Or Dads. Or Smart People who know more about life's challenges than I do.
My little girl has a broken heart. I mean a truly devastated, crushed and bleeding heart. And I don't know the best way to comfort her and advise her.
Ever since Lauren learned to read, she has had a thing for horses. She would read every book she could get her hands on about horses. First, the fictional chapter books about a little girl with a horse, etc. Then the how-to guides on caring for horses, showing horses, riding horses, etc. She loved the "Felicity: An American Girl Movie " in which the main character shared her passion for the animal. All of this happened long before Lauren ever got up close and touched one. Much less rode one.
Then last fall, the opportunity presented itself for Lauren to ride. And she was such a natural, putting all that she's read and heard into practice, that she was offered free riding lessons looking toward a future of showing their horses at all the local fairs and the Horse Park. Lauren was beside herself with joy. So ecstatic. So we had begun the lessons every week that the weather permitted. Each time the owners were so complimentary of Lauren's natural talent with the horse. Lauren has suffered with asthma, eczema, and severe nut allergies since she was very small. So we already carry an epi-pen and Benadryl everywhere we go. Her first couple of times on the horse she had some itchy red eyes, nothing too serious. We didn't even worry about it. Then at her last lesson, she began to break out into hives from her neck all the way up her face. Soon she was swollen like something you'd see in a movie. She got sick, and wanted down from the horse. I knew something must be bad wrong since nothing can usually get her down from that horse.
There had been fresh cut hay, and we were hoping and praying that that was it. However, we have spent the last two afternoons at the allergist office. And Lauren is allergic to horses. And it's such a significant allergy that he strongly discourages further contact with the animal. He feels that her reaction is on a progression that could swiftly lead to ana-phylactic shock or even death.
Breaking this news has been one of the hardest things I've faced in parenting. Lauren has cried till her eyes are swollen miserably. She is bemoaning the "unfairness" of it all. I have encouraged her to get all her feelings and thoughts out and express any of it she wants to to me. She told me "I feel sadness, and madness, and green-eyed monster jealousy. I bet Satan's having a great day for what he's done to me. And this is all Adam and Eve's fault anyway. How could they do such a terrible thing to bring sin into this world?" I know...it's pitiful and humorous all at once.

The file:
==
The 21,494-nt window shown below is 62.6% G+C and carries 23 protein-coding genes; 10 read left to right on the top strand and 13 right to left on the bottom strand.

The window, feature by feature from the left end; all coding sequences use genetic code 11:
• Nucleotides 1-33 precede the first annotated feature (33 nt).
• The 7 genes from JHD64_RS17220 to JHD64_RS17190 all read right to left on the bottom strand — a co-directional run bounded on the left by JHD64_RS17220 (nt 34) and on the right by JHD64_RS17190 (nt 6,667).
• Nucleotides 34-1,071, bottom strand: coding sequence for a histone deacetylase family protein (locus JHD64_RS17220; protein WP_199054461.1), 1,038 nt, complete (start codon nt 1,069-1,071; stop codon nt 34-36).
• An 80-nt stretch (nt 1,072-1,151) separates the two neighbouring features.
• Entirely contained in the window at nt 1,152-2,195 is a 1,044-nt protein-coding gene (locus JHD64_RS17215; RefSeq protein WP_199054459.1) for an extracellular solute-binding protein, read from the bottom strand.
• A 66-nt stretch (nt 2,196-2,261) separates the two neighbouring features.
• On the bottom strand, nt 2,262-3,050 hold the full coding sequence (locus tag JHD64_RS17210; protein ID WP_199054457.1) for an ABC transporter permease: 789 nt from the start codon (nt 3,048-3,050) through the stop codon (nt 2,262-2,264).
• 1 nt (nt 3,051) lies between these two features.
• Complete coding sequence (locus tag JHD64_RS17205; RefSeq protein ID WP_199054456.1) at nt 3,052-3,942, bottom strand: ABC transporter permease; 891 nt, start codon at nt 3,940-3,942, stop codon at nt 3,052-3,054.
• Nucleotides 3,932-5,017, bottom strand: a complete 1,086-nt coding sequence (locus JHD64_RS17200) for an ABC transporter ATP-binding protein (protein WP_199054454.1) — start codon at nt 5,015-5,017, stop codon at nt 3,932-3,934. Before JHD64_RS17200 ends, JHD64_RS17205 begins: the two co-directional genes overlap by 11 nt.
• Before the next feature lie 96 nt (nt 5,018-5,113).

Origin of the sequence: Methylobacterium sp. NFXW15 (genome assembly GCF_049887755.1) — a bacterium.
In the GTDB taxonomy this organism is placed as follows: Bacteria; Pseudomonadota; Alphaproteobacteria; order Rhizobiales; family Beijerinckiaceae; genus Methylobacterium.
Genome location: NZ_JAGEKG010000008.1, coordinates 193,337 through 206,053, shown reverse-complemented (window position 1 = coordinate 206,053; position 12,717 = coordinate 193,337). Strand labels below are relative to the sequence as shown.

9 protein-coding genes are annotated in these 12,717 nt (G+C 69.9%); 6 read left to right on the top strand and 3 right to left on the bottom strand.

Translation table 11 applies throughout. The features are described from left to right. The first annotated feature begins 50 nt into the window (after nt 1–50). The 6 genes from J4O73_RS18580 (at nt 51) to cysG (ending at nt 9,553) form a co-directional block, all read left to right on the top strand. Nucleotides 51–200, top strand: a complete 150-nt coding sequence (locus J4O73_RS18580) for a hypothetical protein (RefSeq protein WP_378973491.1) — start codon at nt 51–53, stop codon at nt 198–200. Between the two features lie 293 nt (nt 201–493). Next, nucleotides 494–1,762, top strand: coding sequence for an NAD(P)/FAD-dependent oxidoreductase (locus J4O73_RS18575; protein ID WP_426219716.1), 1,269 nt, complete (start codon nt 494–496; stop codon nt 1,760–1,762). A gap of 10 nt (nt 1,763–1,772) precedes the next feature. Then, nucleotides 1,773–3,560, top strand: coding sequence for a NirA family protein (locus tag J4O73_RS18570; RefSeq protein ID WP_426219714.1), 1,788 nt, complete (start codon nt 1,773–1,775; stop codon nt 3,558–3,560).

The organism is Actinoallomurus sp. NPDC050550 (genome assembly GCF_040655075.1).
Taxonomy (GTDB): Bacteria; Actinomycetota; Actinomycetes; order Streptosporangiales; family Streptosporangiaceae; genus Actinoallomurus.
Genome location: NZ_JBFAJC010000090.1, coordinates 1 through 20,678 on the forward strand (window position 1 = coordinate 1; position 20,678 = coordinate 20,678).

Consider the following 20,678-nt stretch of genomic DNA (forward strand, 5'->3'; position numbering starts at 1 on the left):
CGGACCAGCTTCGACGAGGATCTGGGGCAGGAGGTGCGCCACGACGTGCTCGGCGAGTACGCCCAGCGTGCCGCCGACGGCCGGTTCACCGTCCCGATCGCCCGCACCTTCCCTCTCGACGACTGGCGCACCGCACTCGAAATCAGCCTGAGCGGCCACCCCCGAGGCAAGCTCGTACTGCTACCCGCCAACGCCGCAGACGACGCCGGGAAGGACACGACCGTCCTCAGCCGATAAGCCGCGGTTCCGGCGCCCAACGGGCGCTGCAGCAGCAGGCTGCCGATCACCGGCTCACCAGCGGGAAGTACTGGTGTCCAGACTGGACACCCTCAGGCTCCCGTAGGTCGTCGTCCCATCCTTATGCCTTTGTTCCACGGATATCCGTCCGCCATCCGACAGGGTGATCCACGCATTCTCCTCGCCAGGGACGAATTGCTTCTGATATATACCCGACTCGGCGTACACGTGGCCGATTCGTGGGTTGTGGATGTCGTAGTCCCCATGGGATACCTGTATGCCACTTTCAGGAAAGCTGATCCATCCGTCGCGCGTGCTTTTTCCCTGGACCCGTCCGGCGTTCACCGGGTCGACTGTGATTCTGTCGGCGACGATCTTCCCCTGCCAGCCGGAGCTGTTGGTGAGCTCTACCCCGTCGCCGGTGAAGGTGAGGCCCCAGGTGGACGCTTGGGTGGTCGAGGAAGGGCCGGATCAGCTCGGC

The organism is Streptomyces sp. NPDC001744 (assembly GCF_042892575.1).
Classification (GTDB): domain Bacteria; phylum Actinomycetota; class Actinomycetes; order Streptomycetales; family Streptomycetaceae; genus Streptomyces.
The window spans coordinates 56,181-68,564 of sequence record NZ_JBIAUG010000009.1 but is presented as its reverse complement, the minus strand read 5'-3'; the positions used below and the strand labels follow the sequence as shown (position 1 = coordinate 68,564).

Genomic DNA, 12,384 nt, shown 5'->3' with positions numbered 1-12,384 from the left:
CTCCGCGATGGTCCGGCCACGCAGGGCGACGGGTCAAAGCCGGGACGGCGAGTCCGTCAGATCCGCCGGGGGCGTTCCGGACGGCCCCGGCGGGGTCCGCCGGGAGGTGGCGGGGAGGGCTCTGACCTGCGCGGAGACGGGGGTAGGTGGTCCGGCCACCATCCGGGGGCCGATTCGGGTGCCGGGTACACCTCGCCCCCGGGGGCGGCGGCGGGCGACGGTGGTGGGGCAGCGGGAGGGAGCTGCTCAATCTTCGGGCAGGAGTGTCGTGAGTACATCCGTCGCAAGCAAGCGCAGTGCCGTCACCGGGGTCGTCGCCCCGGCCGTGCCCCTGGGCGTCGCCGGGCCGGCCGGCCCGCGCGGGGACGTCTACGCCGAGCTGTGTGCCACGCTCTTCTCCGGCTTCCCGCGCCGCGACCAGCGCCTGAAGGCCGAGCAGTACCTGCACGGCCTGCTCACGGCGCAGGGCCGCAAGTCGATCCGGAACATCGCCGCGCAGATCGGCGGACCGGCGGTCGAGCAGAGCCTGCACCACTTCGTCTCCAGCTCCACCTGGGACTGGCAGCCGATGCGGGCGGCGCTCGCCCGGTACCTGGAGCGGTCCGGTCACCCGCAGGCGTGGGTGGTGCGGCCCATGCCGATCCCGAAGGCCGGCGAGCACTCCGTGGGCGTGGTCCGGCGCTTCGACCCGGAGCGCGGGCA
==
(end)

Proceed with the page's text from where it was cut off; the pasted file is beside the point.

Up to this point, I have let her express her pain, and I have told her how sorry I am for her. That my heart is broken with hers, and that I agree with her that it is unfair. I've promised to help her through it the best that I can. But I have left all "spiritualizing" of the subject left unspoken. Lauren brought up Satan and Adam and Eve all on her own. :) I admit I was relieved that she didn't naturally revert to blaming God. But there probably is a spiritual lesson in here. And I want to find it. I'm just VERY RELUCTANT AND HESITANT as to what I assign to God and "His will". I'm waiting till Daddy gets home to even pray about this with Lauren. Because I feel like this is an incident that she's going to remember for the rest of her life, and how we present God's role in this will stay with her forever. No pressure or anything on us, huh????
How can we make this a life lesson that will count for something? How can we take advantage of this moment to treat fragile faith with care?
I humbly ask for your prayers...and advice. Whatever ya got. Seriously!